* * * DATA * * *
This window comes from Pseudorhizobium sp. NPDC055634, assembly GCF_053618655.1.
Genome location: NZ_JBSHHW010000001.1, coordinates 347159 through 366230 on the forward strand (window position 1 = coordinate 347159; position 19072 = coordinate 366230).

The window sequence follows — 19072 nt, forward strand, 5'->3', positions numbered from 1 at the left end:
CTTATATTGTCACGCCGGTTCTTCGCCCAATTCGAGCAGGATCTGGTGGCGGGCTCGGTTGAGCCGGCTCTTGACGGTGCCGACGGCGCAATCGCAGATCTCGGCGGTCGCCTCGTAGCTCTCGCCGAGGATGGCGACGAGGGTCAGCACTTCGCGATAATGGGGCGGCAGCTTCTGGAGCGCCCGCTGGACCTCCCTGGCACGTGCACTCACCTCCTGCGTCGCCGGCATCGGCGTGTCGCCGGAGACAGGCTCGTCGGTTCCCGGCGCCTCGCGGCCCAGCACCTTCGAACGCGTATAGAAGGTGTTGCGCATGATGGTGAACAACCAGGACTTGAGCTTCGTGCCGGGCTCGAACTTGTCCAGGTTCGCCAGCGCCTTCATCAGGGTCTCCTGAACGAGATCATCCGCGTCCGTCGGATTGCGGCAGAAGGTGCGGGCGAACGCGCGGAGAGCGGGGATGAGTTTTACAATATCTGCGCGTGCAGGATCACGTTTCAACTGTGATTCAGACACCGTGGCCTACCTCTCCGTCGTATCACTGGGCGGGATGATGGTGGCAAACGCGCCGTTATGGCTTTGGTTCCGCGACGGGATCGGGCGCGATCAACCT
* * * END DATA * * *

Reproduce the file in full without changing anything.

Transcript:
This window comes from Pseudorhizobium sp. NPDC055634, assembly GCF_053618655.1.
Genome location: NZ_JBSHHW010000001.1, coordinates 347159 through 366230 on the forward strand (window position 1 = coordinate 347159; position 19072 = coordinate 366230).

The window sequence follows — 19072 nt, forward strand, 5'->3', positions numbered from 1 at the left end:
CTTATATTGTCACGCCGGTTCTTCGCCCAATTCGAGCAGGATCTGGTGGCGGGCTCGGTTGAGCCGGCTCTTGACGGTGCCGACGGCGCAATCGCAGATCTCGGCGGTCGCCTCGTAGCTCTCGCCGAGGATGGCGACGAGGGTCAGCACTTCGCGATAATGGGGCGGCAGCTTCTGGAGCGCCCGCTGGACCTCCCTGGCACGTGCACTCACCTCCTGCGTCGCCGGCATCGGCGTGTCGCCGGAGACAGGCTCGTCGGTTCCCGGCGCCTCGCGGCCCAGCACCTTCGAACGCGTATAGAAGGTGTTGCGCATGATGGTGAACAACCAGGACTTGAGCTTCGTGCCGGGCTCGAACTTGTCCAGGTTCGCCAGCGCCTTCATCAGGGTCTCCTGAACGAGATCATCCGCGTCCGTCGGATTGCGGCAGAAGGTGCGGGCGAACGCGCGGAGAGCGGGGATGAGTTTTACAATATCTGCGCGTGCAGGATCACGTTTCAACTGTGATTCAGACACCGTGGCCTACCTCTCCGTCGTATCACTGGGCGGGATGATGGTGGCAAACGCGCCGTTATGGCTTTGGTTCCGCGACGGGATCGGGCGCGATCAACCT